Kevin Doyle dropped into the Football Show on Off The Ball where he spoke about how he evolved as a striker.
The former Ireland striker was 'all about the goals' early in his career but admitted as he matured he was happier to just play although it was always easier when he scored.
"He was the only manager I played under who was a forward in his playing days, and I really felt that on the pitch..."
Kevin Doyle recalls the impact Steve Coppell had on his careerhttps://t.co/vVN1n4ouAL
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"The style of play changed with the style of football," said Doyle of the evolution of his game over his career.
"When I was playing with Wolves it was one upfront. It went from everybody playing four-four-two in my teens and early twenties."
The change in the way teams Doyle was in played was often a factor of their League position, ultimately it benefitted the Wexford man.
"Later in my career, everyone is playing four-five-one or four-three-three especially four-five-one if you are in the bottom half of the table," said the former Wolves front man.
"My style of football had to change if I was going to play. When I was younger I had more pace and everything would have been looking to get in behind.
"Whereas when I got older, I lost some pace, I had a bad hamstring injury in my mid-twenties and I lost a yard of pace from that.
"So I had to adapt anyway, my hold-up play became good, my strength, bringing people into play. That maybe extended my career and got me playing until I was 34."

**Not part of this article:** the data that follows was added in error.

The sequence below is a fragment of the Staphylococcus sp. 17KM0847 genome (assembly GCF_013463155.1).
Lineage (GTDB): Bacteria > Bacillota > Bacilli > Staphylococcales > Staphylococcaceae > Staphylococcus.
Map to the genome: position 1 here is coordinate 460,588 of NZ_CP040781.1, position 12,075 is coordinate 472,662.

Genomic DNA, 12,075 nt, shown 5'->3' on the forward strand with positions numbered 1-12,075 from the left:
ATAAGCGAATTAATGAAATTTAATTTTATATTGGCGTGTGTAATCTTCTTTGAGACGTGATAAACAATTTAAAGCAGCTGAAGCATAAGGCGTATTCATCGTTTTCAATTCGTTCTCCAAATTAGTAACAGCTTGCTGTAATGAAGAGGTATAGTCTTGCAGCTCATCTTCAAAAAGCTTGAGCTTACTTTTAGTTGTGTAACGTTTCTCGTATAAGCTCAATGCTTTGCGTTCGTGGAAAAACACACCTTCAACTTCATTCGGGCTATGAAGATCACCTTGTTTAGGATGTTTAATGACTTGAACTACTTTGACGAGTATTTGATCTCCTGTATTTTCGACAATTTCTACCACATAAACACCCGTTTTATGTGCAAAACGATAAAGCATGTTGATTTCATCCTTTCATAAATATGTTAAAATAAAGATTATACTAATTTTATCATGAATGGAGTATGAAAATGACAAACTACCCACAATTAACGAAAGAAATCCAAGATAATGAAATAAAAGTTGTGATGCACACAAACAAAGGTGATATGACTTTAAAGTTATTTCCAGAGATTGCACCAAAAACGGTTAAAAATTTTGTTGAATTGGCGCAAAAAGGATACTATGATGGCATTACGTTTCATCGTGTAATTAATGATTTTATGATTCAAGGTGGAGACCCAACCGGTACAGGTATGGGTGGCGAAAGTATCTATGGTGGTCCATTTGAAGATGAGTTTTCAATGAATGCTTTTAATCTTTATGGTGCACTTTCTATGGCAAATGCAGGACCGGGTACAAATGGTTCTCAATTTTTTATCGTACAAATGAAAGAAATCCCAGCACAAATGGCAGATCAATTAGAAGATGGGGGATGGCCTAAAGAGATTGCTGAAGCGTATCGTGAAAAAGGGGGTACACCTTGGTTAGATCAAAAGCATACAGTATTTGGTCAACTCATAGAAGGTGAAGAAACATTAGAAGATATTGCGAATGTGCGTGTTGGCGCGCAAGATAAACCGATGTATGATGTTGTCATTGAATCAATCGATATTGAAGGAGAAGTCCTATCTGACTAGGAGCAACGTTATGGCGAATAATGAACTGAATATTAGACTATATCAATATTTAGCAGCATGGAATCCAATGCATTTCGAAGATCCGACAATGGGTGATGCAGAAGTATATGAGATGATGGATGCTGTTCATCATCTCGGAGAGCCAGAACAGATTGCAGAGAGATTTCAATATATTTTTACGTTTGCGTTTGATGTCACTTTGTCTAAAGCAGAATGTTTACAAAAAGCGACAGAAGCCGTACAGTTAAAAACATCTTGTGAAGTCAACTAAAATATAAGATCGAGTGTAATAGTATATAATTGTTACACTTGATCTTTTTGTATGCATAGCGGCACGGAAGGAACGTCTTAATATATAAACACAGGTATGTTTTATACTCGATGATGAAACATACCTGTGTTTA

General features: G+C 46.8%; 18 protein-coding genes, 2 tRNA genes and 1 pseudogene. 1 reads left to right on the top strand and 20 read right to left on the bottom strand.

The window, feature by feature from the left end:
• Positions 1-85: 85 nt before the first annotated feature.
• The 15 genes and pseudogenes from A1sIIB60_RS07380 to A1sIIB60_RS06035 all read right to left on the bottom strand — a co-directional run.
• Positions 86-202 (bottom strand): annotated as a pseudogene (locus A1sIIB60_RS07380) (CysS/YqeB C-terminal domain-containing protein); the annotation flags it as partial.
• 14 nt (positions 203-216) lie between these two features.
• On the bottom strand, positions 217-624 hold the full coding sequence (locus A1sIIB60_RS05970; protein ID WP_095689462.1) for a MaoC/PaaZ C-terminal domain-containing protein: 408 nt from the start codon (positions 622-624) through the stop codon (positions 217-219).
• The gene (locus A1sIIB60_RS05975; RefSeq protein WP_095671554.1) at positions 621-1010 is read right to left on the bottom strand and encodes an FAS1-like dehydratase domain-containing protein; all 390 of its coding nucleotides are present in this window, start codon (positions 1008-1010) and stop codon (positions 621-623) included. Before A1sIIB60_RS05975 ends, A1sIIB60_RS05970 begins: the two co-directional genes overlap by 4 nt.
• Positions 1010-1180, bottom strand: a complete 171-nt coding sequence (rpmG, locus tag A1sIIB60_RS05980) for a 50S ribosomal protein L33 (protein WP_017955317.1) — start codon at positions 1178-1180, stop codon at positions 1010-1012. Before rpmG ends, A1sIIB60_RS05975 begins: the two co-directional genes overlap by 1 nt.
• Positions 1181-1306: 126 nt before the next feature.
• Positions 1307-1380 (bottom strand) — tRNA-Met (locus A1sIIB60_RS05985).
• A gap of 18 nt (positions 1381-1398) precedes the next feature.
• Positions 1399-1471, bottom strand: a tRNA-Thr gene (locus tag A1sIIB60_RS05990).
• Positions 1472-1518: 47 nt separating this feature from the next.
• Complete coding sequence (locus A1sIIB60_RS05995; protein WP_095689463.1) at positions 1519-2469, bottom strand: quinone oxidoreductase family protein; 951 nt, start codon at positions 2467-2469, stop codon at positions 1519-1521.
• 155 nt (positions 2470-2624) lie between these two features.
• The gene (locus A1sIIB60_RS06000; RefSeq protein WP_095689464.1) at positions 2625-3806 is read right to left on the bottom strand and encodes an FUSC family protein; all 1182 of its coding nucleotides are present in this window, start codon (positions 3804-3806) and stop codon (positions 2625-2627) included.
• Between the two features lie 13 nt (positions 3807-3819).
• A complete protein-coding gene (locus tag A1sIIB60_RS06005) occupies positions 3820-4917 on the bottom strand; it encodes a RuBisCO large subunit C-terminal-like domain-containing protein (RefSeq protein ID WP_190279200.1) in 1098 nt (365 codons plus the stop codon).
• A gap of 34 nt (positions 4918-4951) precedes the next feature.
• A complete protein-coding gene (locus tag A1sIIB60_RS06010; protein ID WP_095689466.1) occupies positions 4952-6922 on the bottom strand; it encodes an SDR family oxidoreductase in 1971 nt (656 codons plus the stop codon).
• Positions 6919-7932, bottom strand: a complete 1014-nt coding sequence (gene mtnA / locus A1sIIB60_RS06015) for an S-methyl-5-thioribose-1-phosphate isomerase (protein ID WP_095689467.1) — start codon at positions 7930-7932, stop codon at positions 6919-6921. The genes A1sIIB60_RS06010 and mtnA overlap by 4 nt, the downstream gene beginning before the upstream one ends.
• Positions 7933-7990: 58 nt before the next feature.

Kevin Doyle illustrated the evolution of his own attitude over his career but was almost envious of players like Robbie Keane who just thrived on scoring.
"As much as I would love to play in a four-four-two and get lots of goals,' recalled Doyle of his early days as a striker.
"All I thought about was scoring goals and I would be happy if I scored even if the team lost.
"Later in my career, that was not the case. I do think goalscorers have to be greedy, selfish... the proper ones just have to be so single-minded, just have one thought in their head, the real goalscorers, like Robbie [Keane].
"Robbie Keane didn't care if he had 20 chances, not that he would and missed them. He had great confidence, he would still be as buoyant and available to score the twenty-first one.
"You don't see that, players usually drop off [when they miss chances] hide or lose confidence in the game.
"Whereas people like Robbie Keane, who score all the time, don't. I wasn't, in the end, I just enjoyed playing.
"I didn't care whether I scored or not, I didn't mind if I played midfield or left-wing. I just enjoyed the game being out on the pitch and playing.
"I loved scoring, don't get me wrong, it is always nice to get goals but as I got older I just enjoyed the games more even if I wasn't playing maybe quite as well or scoring as often as I did in my younger days," Kevin Doyle said.